To start, I just want to know how you’re feeling! How are you?
How am I feeling? I’m feeling good today! I think it’s just about taking the rough with the smooth. It’s an extraordinary change in my life, and one that I feel very, very grateful for. There are little moments of feeling like: I’m not in control of any of this, but I’m trying to just let it happen. But it’s in those moments, I feel even more grateful for the people that I have around me, because that’s what matters most, you know? My friends and my family, they’ve been such rocks during all of this. They’ve really been brilliant. I’m not complaining. It’s been amazing.
What have you done since you’ve had this catapult moment to ground yourself, and find stability in the whirlwind of it all?
I think I’ve tried not to be too critical of myself; it’s been very helpful. Allowing myself to make mistakes and not trying to negotiate it perfectly has been helpful. And whenever I get overwhelmed, also just calling people all the time. I’m leaning on very close friends who are very important, and I find myself only wanting to hang out with very few people. But also through this kind of craziness, I’ve made some wonderful new friends. I was on holiday in Italy recently with some new people who are just wonderful and great, and that was a real treat. This life can really introduce you to some amazing people and experiences.
What do you think it is about your character [Eddie] that’s resonated with so many people?
The overriding message that I get from fans in relation to the character, is how they love that he’s not demonised. Well he is a little, by the Hawkins community. But I think in the narrative structure and through the writing of the [Duffer] brothers, they’ve really humanised him so you care about him. I think normally there can be lots of broad brush strokes around characters like that – like metal heads as people who are kind of intense and angry and don’t have the empathy. But this role was written so eloquently for him. I can’t take credit for it at all, it was all there [in the writing]. And I suppose because he’s an outsider and represents being different, and doesn’t really apologise for being different either. We all have moments of disliking ourselves or being hard on ourselves. I think it’s about him being himself and being brave, is what people have taken from him.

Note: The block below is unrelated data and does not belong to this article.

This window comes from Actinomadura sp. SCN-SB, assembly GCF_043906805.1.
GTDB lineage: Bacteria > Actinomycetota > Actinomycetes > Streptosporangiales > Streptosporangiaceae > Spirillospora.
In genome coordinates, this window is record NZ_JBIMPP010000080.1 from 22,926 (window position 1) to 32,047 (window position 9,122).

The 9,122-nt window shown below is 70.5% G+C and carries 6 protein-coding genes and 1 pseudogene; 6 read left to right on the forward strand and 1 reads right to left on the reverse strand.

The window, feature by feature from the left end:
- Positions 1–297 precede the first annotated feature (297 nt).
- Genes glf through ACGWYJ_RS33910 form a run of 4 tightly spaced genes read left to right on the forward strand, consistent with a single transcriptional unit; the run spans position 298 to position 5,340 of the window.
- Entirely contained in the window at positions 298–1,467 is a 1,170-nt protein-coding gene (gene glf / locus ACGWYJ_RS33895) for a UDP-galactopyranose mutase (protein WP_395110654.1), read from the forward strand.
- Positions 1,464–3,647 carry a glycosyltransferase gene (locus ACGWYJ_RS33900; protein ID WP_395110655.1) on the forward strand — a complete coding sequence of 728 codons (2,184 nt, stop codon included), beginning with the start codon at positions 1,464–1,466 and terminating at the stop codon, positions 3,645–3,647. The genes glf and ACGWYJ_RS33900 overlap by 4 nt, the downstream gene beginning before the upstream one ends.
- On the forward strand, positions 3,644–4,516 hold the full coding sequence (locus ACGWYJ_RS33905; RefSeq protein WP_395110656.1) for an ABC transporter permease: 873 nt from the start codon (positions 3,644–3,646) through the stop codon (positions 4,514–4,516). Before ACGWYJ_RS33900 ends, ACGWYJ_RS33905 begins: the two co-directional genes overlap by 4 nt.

You have a bevy of work that you’ve done before Stranger Things from theatre to television to film. What thrills you most about this work, and do you prefer being on a live stage or on a set, or potentially, even behind the camera?
In whichever context, it’s the collaboration that thrills me. Everyone’s there to serve something greater than themselves; they’re there to do the best that they can. In every single world, particularly for film and television, there are so many different departments and without one of those departments, everything falls apart. You know, if people aren’t fed, they’re not going to be able to work; if the transport team don’t get everyone there, we can’t work. We can’t work if the lights turn off, we can’t work if the camera turns off, we can’t work if the actors aren’t ready and don’t know their lines. It’s this kind of beautiful co-dependency that everyone has, to make something that wasn’t there before. That’s the thing that I enjoy about it the most.
Do you watch yourself back? For example, did you watch yourself on Stranger Things?
No, I just watched my show reels over and over. Joking! [Laughs].
Do you see growth in yourself as an actor from when you first started to the roles you’re doing today?